It’s almost the end of the prayer, bar this post and one more.
Today is Good Friday, the day we remember the crucifixion of Christ. His death on the cross for the sin of all humanity.
But why was it that Jesus was a worthy sacrifice in place of us all? Earlier in the Lord’s Prayer we prayed that God’s will would be done on earth. We have to pray this because it is not what we naturally do. There has only been one who does God’s will all the time: Jesus Christ.
Therefore, when Christ came into the world, he said:
“Sacrifice and offering you did not desire, but a body you prepared for me; with burnt offerings and sin offerings you were not pleased. Then I said, ‘Here I am—it is written about me in the scroll— I have come to do your will, my God.’” First he said, “Sacrifices and offerings, burnt offerings and sin offerings you did not desire, nor were you pleased with them”—though they were offered in accordance with the law. Then he said, “Here I am, I have come to do your will.” He sets aside the first to establish the second. And by that will, we have been made holy through the sacrifice of the body of Jesus Christ once for all.
It was God’s will that Jesus suffered in our place; and Jesus did just that. He fulfilled the father’s will. That is why he is a worthy sacrifice.
This is also why, when John, the disciple had a vision of heaven, he saw Jesus being praised through song:
And they sang a new song, saying: “You are worthy to take the scroll and to open its seals, because you were slain, and with your blood you purchased for God persons from every tribe and language and people and nation. You have made them to be a kingdom and priests to serve our God, and they will reign on the earth.”
Then I looked and heard the voice of many angels, numbering thousands upon thousands, and ten thousand times ten thousand. They encircled the throne and the living creatures and the elders. In a loud voice they were saying: “Worthy is the Lamb, who was slain, to receive power and wealth and wisdom and strength and honour and glory and praise!”
Then I heard every creature in heaven and on earth and under the earth and on the sea, and all that is in them, saying: “To him who sits on the throne and to the Lamb be praise and honour and glory and power, for ever and ever!” The four living creatures said, “Amen,” and the elders fell down and worshiped.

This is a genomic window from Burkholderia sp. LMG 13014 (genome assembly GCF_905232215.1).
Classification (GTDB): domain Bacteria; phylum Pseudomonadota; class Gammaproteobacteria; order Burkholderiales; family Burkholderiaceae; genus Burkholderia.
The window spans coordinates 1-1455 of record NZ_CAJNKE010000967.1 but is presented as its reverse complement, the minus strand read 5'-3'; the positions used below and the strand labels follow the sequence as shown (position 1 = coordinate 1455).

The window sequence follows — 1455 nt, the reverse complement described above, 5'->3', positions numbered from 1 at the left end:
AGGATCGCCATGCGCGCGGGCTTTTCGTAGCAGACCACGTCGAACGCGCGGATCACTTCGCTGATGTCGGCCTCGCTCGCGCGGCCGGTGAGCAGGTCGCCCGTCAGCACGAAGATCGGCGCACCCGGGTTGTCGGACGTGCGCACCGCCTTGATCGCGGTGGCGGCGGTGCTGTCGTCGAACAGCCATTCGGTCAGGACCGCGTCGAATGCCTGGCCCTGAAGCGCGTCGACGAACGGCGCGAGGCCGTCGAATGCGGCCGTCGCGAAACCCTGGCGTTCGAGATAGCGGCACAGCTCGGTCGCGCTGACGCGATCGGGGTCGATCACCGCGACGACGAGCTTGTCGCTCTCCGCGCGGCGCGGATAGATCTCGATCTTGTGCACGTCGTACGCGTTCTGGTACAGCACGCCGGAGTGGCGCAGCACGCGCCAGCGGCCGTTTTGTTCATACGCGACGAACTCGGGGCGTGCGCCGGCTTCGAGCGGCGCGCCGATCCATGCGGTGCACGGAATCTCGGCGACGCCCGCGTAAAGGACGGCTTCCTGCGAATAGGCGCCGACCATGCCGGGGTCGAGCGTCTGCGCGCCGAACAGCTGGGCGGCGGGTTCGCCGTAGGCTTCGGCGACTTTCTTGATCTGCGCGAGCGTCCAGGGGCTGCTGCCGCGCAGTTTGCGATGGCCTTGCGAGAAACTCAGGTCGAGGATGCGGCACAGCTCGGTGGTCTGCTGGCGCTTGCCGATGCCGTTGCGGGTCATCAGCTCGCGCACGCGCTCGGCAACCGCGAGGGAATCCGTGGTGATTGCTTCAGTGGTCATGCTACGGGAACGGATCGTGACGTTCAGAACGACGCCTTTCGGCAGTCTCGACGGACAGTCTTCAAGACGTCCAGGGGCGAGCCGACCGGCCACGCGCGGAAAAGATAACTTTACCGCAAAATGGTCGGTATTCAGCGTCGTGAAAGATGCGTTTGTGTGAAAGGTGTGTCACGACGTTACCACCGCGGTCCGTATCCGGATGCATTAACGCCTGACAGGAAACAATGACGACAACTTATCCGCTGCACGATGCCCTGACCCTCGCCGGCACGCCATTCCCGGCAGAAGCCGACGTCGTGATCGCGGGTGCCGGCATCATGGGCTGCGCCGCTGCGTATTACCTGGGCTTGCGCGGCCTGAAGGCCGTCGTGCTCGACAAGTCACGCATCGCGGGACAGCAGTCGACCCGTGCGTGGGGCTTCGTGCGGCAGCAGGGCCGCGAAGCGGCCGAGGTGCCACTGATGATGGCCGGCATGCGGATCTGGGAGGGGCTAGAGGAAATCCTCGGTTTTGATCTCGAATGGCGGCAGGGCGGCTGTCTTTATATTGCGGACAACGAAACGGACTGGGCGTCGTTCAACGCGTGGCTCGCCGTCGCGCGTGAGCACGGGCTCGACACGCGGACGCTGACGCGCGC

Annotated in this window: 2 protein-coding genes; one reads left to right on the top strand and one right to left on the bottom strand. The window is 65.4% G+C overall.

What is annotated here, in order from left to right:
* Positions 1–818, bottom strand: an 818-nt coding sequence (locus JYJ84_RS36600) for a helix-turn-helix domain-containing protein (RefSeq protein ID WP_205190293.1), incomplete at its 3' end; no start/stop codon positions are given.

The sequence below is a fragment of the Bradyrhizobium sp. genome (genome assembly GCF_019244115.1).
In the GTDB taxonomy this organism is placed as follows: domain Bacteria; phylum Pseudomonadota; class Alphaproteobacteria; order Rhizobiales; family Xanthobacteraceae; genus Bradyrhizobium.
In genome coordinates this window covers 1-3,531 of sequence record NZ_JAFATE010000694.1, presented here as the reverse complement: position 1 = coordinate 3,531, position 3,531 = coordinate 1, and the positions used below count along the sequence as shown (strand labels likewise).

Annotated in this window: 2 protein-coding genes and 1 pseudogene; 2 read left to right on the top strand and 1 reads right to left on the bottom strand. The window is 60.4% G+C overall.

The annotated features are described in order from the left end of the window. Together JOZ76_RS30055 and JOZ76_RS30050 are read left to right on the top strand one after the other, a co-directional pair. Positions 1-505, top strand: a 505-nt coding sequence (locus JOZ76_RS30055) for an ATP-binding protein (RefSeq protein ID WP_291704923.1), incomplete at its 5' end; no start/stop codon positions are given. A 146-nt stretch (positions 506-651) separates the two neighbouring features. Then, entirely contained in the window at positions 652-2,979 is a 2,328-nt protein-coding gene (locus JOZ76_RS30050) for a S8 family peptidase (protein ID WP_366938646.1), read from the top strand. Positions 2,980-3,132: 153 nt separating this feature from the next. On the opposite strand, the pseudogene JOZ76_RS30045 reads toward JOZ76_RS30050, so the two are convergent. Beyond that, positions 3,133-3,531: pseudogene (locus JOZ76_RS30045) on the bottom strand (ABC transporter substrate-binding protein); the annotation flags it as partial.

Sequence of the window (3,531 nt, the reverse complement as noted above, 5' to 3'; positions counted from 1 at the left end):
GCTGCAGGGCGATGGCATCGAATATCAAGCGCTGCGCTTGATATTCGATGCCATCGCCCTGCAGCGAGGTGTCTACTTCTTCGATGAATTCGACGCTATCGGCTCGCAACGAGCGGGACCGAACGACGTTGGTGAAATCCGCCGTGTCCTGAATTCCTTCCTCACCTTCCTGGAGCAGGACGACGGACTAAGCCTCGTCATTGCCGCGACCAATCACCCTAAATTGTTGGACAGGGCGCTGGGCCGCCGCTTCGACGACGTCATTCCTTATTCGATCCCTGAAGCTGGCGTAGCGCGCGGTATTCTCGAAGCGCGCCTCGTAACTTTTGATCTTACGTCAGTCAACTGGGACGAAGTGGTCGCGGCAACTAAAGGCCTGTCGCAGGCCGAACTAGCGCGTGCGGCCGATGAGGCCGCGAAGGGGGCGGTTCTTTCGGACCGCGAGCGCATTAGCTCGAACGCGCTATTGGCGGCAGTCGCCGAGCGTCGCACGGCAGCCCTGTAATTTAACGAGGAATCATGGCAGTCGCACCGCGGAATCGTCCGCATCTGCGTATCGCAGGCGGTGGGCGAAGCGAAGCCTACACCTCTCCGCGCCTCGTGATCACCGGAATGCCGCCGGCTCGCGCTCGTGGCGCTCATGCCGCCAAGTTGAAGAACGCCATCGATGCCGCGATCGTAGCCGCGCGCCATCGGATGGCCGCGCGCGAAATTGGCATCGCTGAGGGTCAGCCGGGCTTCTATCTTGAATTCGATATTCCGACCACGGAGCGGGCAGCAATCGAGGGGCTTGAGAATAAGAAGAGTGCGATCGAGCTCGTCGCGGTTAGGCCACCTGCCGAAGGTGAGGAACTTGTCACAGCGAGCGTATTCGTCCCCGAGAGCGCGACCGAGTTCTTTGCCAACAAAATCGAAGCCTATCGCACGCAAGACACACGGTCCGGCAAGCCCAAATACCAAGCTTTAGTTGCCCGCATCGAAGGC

Because of what Jesus did on Good Friday he will be praised and not just in a one-off congratulatory pat on the back. He will be praised for all eternity.
Eternity. Forever and Ever.
It’s not easy to understand (understatement) but it is what we’re praying about in this line. Can we pray about what we do not understand completely? I think we can, because if we can’t, there’s very little that I can have on my prayer list.
If you live in Australia, you may know of Arthur Stace who used to scrawl the word ‘Eternity’ in chalk on the footpaths of Sydney. As the world ticked over from 1999 into the new millennium, Sydney’s Harbour Bridge had a timely moment of embracing this incomprehensible mathematical concept. The word, Eternity was illuminated on it, written in the style that Stace employed.
Whether those that put it there or not realised it, they were acknowledging the ongoing reign of God’s kingdom. This is interesting, as those who made that decision to display the word may or may not have been Christians.
This is not the first time such an occurrence has happened. Recall Daniel from the second post in this series? He lived in Babylon, a land that did not worship the God of the Jews. Yet even then, when God displayed his power and might, even King Darius proclaimed what Arthur Stace scrawled, just in a few more words:
For he is the living God, and he endures forever; his kingdom will not be destroyed, his dominion will never end.
Forever and Ever. God’s kingdom will reign for ever and ever.
And because of Christ on Good Friday our sins have been washed away.
Forever and Ever.
Yours in singing a new song,